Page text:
Micro Manufacturing Need-to-Knows

Sphinx product manager, Cory Cetkovic, once again took to the pages of Fabricating & Metalworking magazine to share some useful knowledge about micro machining practices, a challenging yet profitable and growing sector of metalworking.

Advances in carbide tooling and spindles speeds have specifically made long-run production cycles accessible to more shops and thus more common. There’s often a fairly steep learning curve, however. Principles used to guide decisions in more traditional milling, boring or drilling applications often cannot be applied in the world of miniature machining.

As Cory writes, “Opportunities abound for shops to cash in on the seemingly ever-growing micro machining market. But, it’s not as simple as increasing spindle speeds or using smaller tools. Miniature tooling is innately different than more standard tooling.”

In addition to pointing out some of these important distinctions, Cory shares actionable advice for cashing in on production opportunities today’s marketplace offers. Here are just a few of the ten buzzworthy topics and tips he discusses in his column, “What You Need to Know Right Now to Improve High-Volume Micro Manufacturing.”

Cutting edge radius
“Edges on micro cutters are not proportional to those of macro cutters—it’s just not possible. Because of the duller edge, the energy required for micro cutters relative to the MMR can be up to 10x higher than their larger version. Because of this, we recommend using the shortest micro tool possible to avoid deflection.“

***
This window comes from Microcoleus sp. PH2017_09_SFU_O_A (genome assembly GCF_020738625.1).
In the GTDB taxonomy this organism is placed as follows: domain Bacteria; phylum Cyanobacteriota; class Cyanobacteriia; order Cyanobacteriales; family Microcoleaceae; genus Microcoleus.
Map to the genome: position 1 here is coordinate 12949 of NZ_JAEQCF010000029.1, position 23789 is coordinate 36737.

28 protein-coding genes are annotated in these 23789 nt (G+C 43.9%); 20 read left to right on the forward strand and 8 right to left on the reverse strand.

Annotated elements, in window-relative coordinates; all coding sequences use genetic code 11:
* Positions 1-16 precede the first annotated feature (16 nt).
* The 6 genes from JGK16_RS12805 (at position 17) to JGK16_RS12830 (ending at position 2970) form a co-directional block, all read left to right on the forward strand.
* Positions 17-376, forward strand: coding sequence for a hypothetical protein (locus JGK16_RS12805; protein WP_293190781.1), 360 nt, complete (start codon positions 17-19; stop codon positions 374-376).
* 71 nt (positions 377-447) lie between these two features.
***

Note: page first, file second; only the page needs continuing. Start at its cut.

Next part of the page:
Coatings on micro tools
“With such miniscule features, even a coating can negatively affect performance. This is because the coating fills in valuable flute space needed for proper chip evacuation, which is absolutely critical in these applications.”

Using coolant
“Use coolant only when absolutely need and take special care when you do. These tiny tools are more sensitive than standard ones and even liquid flow can weaken their structure in the cut.”

Built up edge
“Because such little stock is being removed, rubbing (instead of actual cutting) can occur, which increases the chances of built up edge. This results in more required force and higher chances of deflection and/or early failure.”

To find out what else you need to know to best perform high-volume micro manufacturing, click here to read the Cory’s full column.

To view BIG KAISER’s full offering of high-precision, Swiss-made Sphinx cutting tools, click here to see a pdf of the latest catalog.

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